- The Washington Times - Tuesday, August 1, 2006

For legalizing drugs

DeForest Rathbone may have the best of intentions with regard to our drug policy amidst the distortions in his letter “Don’t legalize dope,” (Monday). He surely must be aware that the CDC figures cited are not for illegal drugs — they are for all legal prescription and over the counter drugs, including alcohol, and for illegal drugs, which makeup only a small percentage of the overall number. And he must know that marijuana kills no one. And he must also be aware that the District and Baltimore have never had drug legalization, whether under the former mayors he cited or under the current ones. If he wants to debate the issue, why resort to such outrageous mis-statement and demagoguery? Just say what you believe, that you have no problem throwing adults in prison for their personal choices.


Executive Director

Washington Center for

Politics & Journalism

The Politics & Journalism Semester


DeForest Rathbone’s Monday letter to the editor, “Don’t legalize dope,” responded to the issue of legalizing drugs. First, the concept really is ending prohibition or decriminalizing certain chemicals; the other wording has the unfortunate connotation that things start out illegal and must be made legal.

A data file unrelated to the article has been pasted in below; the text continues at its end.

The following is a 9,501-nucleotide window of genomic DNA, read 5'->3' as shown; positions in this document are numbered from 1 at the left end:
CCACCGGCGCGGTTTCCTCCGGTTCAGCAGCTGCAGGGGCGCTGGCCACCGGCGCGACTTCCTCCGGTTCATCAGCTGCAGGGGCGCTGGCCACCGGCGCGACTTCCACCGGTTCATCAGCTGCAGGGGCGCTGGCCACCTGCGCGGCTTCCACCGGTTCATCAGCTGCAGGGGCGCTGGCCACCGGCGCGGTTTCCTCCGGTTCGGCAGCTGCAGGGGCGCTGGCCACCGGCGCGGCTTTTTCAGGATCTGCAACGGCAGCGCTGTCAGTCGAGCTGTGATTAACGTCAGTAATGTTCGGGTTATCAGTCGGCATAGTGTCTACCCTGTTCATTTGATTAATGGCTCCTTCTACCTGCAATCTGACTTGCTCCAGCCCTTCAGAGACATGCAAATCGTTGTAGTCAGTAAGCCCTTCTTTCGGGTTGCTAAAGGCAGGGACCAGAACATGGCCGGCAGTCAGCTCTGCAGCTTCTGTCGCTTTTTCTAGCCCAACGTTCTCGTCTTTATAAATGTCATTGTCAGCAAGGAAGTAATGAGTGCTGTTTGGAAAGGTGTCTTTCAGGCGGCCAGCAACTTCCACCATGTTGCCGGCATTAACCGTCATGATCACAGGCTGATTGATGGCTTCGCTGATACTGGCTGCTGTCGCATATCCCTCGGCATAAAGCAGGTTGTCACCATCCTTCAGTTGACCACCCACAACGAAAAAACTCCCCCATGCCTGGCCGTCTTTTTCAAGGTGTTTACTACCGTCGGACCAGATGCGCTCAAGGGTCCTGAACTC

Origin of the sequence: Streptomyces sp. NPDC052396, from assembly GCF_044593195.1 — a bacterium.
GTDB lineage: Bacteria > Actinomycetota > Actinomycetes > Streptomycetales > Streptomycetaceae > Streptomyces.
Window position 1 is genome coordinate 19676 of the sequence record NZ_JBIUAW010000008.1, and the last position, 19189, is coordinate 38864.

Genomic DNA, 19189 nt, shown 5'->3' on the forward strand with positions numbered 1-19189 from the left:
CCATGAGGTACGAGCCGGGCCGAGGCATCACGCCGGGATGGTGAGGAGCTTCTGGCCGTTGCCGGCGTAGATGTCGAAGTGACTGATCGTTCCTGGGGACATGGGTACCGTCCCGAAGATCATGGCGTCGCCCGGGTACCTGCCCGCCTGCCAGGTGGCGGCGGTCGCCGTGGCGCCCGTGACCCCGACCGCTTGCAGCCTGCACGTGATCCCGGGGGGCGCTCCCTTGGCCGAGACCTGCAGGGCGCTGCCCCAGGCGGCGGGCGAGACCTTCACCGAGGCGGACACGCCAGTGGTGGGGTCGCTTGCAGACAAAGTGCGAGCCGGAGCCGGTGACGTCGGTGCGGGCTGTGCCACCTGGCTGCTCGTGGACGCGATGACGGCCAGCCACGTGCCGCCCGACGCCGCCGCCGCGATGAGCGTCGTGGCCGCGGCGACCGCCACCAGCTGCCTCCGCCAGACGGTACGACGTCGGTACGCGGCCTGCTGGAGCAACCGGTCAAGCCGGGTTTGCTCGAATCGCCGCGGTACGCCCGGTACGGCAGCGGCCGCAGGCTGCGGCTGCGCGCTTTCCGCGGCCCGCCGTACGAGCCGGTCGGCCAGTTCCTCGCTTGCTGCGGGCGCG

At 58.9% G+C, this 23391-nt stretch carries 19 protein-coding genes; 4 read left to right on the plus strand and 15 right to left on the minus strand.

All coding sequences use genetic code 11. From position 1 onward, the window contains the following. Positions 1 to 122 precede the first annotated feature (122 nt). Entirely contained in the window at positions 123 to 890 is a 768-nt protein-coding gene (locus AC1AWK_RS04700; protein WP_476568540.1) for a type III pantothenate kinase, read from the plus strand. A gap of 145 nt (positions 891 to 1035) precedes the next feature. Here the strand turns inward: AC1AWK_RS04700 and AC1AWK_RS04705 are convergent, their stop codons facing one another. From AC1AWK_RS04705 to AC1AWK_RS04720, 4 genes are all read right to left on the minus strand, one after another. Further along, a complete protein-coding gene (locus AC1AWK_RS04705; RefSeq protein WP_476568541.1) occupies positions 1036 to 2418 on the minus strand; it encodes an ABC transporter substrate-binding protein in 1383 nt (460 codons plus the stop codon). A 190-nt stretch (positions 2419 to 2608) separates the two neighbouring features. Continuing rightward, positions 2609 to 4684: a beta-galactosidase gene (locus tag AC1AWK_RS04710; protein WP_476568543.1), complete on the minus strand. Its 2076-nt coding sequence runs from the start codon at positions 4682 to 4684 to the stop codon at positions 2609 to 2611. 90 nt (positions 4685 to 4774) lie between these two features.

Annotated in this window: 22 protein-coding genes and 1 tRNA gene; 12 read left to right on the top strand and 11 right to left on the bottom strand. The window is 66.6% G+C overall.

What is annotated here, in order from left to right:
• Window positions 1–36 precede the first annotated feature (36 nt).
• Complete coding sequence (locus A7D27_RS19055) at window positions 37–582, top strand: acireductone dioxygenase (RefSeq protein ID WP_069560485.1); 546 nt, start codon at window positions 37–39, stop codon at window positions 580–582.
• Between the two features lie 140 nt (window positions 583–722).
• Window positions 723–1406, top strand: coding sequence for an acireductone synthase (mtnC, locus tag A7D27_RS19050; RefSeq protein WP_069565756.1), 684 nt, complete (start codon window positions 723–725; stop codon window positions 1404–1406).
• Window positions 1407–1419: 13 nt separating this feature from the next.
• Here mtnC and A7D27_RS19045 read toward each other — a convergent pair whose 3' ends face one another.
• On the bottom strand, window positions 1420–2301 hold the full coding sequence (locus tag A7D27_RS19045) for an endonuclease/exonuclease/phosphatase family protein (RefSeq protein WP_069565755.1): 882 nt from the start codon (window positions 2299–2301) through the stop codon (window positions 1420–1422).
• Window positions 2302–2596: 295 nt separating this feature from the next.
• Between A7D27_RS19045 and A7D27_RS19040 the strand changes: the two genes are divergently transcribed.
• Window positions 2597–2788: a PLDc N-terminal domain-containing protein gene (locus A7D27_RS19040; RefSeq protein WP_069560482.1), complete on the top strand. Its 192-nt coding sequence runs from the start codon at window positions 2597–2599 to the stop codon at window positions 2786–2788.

Mr. Rathbone asserts that there is evidence that mind-altering and addictive substances have destroyed children, families, schools and communities, and he cites the statistic of 3,000 overdose deaths each month. The evidence is that the small numbers of people who seek and use recreational drugs do so either to recreate or to medicate, not to overdose. (This is not about suicide; people who commit suicide with such substances have many other choices, and, obviously, making these choices illegal didn’t stop them.) The evidence is that overdosing is caused by the unreliability of the product being used.

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